Background Various studies have reported poorer graft survival among individuals displaying T-cell-positive flow cytometry crossmatches (FCXM). Good outcomes have been observed in immunologically high-risk patients with the use of rituximab, plasmapheresis, and γ-globulin. Because the relevance of FCXM B-cell-positivity (BCXM (+)) alone remains controversial, we examined its impact on living donor renal transplantations. Patients and Methods We retrospectively studied 146 adult renal transplantation recipients from April 2007 to June 2012, dividing the patients into BCXM (+) (n = 31) versus BCXM (-) recipients (n = 115). We examined patient and graft survivals as well as rejection rates at 0 to 3, 3 to 12, and 12 to 24 months. We also determined the incidence of infectious diseases. We performed stepwise multivariate regression to identify risk factors contributing rejection episodes. Results One-year patient and graft survivals were 100% in both groups. The BCXM (-) group have a 16.8% rejection probability whereas the BCXM (+) group, 33.2% (P =.201). There were no significantly differences in the incidence of infectious diseases. Only the rate of a sensitizing history was an independent risk factor for a rejection episode. Conclusion BCXM (+) showed only a tendency but not a significant impact on rejection episodes compared with BCXM (-); short-term graft survivals were similar.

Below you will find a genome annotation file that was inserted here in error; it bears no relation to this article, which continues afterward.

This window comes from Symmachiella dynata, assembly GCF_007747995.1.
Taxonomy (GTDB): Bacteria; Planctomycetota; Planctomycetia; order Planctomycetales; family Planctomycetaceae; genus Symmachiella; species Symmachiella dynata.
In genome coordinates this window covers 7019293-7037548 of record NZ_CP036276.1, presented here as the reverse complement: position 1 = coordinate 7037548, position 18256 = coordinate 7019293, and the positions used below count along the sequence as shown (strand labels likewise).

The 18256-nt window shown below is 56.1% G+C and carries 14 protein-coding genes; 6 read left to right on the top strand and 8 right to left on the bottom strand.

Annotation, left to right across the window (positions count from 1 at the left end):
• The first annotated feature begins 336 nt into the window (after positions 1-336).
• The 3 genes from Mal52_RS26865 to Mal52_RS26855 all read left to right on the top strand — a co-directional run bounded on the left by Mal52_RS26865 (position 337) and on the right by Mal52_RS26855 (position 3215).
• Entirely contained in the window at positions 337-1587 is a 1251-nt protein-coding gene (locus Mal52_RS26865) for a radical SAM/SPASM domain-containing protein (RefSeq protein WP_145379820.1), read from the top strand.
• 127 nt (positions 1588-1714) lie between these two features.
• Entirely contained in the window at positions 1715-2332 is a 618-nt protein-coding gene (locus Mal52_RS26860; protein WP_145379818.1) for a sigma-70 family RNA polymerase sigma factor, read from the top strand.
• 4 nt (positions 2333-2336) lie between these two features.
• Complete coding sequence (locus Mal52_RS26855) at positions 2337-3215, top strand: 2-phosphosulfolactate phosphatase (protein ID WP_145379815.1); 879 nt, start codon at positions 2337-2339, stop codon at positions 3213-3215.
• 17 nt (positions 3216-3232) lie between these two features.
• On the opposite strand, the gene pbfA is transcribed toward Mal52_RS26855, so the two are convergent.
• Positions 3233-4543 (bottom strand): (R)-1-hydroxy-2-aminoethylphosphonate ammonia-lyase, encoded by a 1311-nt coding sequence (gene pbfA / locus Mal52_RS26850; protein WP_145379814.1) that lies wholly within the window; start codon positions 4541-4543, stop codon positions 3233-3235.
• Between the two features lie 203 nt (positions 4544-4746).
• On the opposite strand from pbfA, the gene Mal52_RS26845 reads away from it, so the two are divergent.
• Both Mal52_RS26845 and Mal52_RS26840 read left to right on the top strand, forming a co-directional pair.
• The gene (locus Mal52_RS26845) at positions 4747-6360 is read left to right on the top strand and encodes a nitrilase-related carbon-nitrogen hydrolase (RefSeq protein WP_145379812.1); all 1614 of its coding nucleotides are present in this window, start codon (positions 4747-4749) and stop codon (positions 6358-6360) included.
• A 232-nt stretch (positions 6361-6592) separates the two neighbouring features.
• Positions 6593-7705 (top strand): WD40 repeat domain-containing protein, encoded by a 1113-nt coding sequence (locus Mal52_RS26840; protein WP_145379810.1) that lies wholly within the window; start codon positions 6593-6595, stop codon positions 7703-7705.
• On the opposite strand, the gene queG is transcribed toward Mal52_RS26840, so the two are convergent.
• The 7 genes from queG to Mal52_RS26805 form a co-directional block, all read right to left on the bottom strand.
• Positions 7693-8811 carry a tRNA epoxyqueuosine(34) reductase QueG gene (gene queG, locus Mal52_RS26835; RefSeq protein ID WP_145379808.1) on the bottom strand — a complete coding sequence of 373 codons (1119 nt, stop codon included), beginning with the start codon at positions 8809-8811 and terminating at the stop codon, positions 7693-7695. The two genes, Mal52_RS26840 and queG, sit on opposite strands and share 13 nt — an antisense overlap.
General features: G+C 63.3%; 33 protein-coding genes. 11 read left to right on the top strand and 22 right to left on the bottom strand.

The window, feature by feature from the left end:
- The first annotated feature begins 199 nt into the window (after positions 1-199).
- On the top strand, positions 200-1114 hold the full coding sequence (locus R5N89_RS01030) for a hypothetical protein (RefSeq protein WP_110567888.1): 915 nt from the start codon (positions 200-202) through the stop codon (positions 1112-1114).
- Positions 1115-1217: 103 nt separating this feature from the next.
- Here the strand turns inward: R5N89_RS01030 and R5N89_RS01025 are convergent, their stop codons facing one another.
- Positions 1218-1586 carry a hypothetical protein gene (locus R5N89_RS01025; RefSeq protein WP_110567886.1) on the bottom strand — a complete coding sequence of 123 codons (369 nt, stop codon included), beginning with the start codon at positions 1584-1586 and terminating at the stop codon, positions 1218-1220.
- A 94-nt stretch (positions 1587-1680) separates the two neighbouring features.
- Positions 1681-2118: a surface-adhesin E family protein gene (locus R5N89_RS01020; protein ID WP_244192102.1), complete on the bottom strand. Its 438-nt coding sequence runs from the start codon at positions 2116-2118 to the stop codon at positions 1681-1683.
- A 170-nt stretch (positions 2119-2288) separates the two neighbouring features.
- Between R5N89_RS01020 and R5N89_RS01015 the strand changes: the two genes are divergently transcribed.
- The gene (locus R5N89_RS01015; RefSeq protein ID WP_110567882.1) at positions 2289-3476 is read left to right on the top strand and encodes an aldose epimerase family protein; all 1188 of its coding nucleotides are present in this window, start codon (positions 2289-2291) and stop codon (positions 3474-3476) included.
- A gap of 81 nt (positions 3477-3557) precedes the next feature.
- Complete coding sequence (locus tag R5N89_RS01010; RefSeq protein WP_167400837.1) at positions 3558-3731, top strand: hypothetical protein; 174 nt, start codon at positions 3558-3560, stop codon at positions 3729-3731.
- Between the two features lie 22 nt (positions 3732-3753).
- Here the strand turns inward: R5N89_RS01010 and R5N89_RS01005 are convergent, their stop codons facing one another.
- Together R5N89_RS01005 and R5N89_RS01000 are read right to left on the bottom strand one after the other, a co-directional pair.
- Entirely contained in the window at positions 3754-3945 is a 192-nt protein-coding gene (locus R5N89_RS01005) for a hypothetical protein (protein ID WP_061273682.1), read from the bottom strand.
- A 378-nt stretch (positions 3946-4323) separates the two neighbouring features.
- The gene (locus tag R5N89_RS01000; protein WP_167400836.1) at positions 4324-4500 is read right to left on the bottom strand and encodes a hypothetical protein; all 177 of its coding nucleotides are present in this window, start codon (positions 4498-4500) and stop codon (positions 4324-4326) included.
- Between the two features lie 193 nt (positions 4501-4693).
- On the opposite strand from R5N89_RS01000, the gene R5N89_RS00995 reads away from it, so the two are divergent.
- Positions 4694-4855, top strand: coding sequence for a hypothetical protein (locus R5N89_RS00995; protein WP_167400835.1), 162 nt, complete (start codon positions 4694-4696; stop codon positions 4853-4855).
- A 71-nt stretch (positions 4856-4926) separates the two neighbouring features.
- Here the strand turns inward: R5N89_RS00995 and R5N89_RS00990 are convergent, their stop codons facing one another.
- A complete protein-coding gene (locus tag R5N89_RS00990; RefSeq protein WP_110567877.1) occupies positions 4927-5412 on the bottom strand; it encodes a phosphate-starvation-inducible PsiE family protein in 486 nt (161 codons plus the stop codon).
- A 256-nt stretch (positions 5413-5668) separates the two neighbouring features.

|Number of pages||4|
|Publication status||Published - Oct 2013|
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